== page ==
WHO – Quality of Life – Brief (WHOQOLBREF)

The WHOQOL-BREF was developed by the Word Health Organisation as a quality of life assessment that would be applicable cross-culturally. It is a 26 item self report measure, especially useful for measuring outcomes with adults with a psychosocial disability.

The scale is designed to measure the impact of disease and impairment on daily activities and behaviour, perceived health, disability and functional capacity.

The WHOQOL-BREF measures four factors:
1.Physical health
2.Psychological Health
3.Social relationships

The WHOQOL-BREF is a shorter version of the WHOQOL-100, and has been independently validated among people with disability as well as normative samples. Shawver et al. (2016) evaluated the internal consistency of the scales and validated the four domain factor structure.

Normative data in an Australian representative sample was collected by Hawthorne et al. (2006). The mean age of the sample was 48 years with educational and occupational patterns that generally mirror the Australian population.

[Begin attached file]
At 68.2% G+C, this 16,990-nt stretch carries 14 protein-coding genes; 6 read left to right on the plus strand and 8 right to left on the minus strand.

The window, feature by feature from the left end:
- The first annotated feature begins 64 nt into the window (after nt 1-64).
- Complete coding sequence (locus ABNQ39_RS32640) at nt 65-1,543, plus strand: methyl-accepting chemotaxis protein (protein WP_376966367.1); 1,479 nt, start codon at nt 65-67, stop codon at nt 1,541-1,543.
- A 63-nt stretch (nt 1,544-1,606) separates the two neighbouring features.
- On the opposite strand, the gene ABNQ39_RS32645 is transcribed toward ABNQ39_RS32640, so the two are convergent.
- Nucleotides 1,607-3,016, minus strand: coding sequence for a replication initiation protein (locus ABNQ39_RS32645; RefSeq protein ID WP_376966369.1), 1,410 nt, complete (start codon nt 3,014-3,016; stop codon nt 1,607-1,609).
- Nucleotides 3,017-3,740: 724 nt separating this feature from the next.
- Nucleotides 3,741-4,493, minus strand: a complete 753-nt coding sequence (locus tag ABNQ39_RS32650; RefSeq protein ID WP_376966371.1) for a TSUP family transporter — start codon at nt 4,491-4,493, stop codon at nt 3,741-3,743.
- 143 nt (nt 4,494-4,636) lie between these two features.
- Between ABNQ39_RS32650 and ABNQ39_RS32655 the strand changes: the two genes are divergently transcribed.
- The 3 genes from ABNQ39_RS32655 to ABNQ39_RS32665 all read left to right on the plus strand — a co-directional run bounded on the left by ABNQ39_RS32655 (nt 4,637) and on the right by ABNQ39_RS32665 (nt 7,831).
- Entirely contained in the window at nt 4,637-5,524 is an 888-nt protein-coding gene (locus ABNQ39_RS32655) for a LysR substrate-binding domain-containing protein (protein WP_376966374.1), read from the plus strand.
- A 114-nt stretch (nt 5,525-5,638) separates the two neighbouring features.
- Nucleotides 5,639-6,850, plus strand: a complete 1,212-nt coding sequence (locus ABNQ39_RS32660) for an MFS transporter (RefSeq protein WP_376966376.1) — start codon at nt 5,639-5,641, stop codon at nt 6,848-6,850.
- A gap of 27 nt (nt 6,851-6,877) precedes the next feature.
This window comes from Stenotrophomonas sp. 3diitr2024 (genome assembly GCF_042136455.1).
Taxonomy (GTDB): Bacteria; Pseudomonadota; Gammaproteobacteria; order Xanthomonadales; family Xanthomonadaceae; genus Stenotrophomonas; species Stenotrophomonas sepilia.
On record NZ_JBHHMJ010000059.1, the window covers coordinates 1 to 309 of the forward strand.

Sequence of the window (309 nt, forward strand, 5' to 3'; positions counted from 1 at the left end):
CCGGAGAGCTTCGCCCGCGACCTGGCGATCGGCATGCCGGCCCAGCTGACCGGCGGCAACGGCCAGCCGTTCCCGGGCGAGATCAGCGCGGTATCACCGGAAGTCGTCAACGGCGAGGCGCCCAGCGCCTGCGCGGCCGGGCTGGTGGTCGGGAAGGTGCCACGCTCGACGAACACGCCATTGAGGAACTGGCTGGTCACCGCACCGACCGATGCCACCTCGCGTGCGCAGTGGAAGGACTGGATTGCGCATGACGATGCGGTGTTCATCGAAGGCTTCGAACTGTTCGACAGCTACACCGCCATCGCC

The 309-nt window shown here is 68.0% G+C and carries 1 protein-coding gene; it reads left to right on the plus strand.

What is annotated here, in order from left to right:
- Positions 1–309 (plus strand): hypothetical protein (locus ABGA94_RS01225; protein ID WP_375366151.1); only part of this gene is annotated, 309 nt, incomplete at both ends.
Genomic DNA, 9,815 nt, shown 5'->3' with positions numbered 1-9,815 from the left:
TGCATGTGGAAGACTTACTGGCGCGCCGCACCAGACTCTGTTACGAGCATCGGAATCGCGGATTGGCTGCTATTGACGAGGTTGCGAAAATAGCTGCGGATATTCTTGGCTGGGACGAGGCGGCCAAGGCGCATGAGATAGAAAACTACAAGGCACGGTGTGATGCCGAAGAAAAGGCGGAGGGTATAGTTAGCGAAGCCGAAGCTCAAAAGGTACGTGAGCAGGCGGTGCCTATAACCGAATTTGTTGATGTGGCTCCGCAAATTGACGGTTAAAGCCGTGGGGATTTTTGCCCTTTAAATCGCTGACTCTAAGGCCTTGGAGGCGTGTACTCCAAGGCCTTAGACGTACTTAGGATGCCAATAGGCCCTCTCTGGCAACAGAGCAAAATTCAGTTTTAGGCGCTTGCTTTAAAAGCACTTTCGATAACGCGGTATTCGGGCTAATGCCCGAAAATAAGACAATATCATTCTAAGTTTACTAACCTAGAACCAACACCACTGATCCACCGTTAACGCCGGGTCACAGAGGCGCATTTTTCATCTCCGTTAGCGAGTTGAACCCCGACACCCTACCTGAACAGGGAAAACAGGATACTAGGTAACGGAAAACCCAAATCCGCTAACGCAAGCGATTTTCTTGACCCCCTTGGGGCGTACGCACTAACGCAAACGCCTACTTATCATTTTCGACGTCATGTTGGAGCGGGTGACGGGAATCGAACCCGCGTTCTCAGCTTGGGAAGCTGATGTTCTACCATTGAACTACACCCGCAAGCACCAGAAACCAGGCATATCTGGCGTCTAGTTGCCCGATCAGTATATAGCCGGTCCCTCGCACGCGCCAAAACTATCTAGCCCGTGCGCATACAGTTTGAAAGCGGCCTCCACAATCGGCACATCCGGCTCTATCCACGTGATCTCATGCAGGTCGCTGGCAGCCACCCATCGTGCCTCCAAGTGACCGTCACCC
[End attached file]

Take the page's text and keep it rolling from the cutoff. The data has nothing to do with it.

The study found that the mean Transformed Score for each domain where:
1.Physical health. 73.5 (SD = 18.1)
2.Psychological Health. 70.6 (SD = 14)
3.Social relationships. 71.5 (SD = 18.2)
4.Environment. 75 (SD = 13)

The total score is presented between 26 and 156, where higher scores represent higher levels of quality of life. A quality of life profile is also produced by examining the four domain scores.

1. Physical Health – (Q 3, 4, 10, 15, 16, 17, 18). Raw scores between 7 and 35.

2. Psychological Health – (Q 5, 6, 7, 11, 19, 26). Raw score between 6 and 30

3. Social relationships – (Q 20, 21, 22). Raw score between 3 and 15.

4. Environment – (Q 8, 9, 12, 13, 14, 23, 24, 25). Raw score between 8 and 40

As well as raw scores being presented, a transformed score between 0 and 100 is computed based on methodology published in the WHOQOL-BREF manual. This allows domain scores to be compared to each other. Higher transformed scores are indicative of higher level of quality of life.

Scores are also presented a percentile rank against the normative Australian population. Higher percentiles represent higher quality of life, and a percentile 50 represents average quality of life.

The WHOQOL Group. (1994). The development of the World Health Organization quality of life assessment instrument (the WHOQOL). In J. Orley and W. Kuyken (Eds) Quality of Life Assessment: International Perspectives. Heidelberg: Springer Verlag

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